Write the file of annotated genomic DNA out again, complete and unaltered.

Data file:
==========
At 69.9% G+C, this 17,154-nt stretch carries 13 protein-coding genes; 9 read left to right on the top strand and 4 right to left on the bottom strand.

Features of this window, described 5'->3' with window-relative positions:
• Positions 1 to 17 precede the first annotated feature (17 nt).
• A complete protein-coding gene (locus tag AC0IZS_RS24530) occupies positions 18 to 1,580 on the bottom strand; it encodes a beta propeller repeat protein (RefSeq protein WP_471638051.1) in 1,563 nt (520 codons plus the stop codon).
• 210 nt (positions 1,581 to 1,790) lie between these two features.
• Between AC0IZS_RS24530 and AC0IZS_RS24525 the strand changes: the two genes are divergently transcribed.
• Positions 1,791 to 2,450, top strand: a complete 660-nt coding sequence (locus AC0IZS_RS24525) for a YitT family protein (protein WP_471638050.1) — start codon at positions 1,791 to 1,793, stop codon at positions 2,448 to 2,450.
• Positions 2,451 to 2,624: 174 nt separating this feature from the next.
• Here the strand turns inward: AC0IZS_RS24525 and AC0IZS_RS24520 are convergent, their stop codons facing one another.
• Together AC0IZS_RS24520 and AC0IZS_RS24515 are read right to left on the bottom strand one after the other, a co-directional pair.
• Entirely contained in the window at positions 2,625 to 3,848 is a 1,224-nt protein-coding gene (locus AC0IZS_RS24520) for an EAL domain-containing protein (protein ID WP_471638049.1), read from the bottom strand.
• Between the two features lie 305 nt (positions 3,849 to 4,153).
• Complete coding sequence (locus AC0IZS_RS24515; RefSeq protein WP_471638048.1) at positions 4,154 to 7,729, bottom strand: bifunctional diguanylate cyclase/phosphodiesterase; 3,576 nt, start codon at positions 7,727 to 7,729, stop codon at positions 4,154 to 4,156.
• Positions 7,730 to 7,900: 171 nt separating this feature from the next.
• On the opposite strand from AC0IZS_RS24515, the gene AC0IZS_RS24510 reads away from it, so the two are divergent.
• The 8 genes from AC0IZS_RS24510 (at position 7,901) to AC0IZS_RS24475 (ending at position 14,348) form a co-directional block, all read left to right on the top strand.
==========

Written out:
At 69.9% G+C, this 17,154-nt stretch carries 13 protein-coding genes; 9 read left to right on the top strand and 4 right to left on the bottom strand.

Features of this window, described 5'->3' with window-relative positions:
• Positions 1 to 17 precede the first annotated feature (17 nt).
• A complete protein-coding gene (locus tag AC0IZS_RS24530) occupies positions 18 to 1,580 on the bottom strand; it encodes a beta propeller repeat protein (RefSeq protein WP_471638051.1) in 1,563 nt (520 codons plus the stop codon).
• 210 nt (positions 1,581 to 1,790) lie between these two features.
• Between AC0IZS_RS24530 and AC0IZS_RS24525 the strand changes: the two genes are divergently transcribed.
• Positions 1,791 to 2,450, top strand: a complete 660-nt coding sequence (locus AC0IZS_RS24525) for a YitT family protein (protein WP_471638050.1) — start codon at positions 1,791 to 1,793, stop codon at positions 2,448 to 2,450.
• Positions 2,451 to 2,624: 174 nt separating this feature from the next.
• Here the strand turns inward: AC0IZS_RS24525 and AC0IZS_RS24520 are convergent, their stop codons facing one another.
• Together AC0IZS_RS24520 and AC0IZS_RS24515 are read right to left on the bottom strand one after the other, a co-directional pair.
• Entirely contained in the window at positions 2,625 to 3,848 is a 1,224-nt protein-coding gene (locus AC0IZS_RS24520) for an EAL domain-containing protein (protein ID WP_471638049.1), read from the bottom strand.
• Between the two features lie 305 nt (positions 3,849 to 4,153).
• Complete coding sequence (locus AC0IZS_RS24515; RefSeq protein WP_471638048.1) at positions 4,154 to 7,729, bottom strand: bifunctional diguanylate cyclase/phosphodiesterase; 3,576 nt, start codon at positions 7,727 to 7,729, stop codon at positions 4,154 to 4,156.
• Positions 7,730 to 7,900: 171 nt separating this feature from the next.
• On the opposite strand from AC0IZS_RS24515, the gene AC0IZS_RS24510 reads away from it, so the two are divergent.
• The 8 genes from AC0IZS_RS24510 (at position 7,901) to AC0IZS_RS24475 (ending at position 14,348) form a co-directional block, all read left to right on the top strand.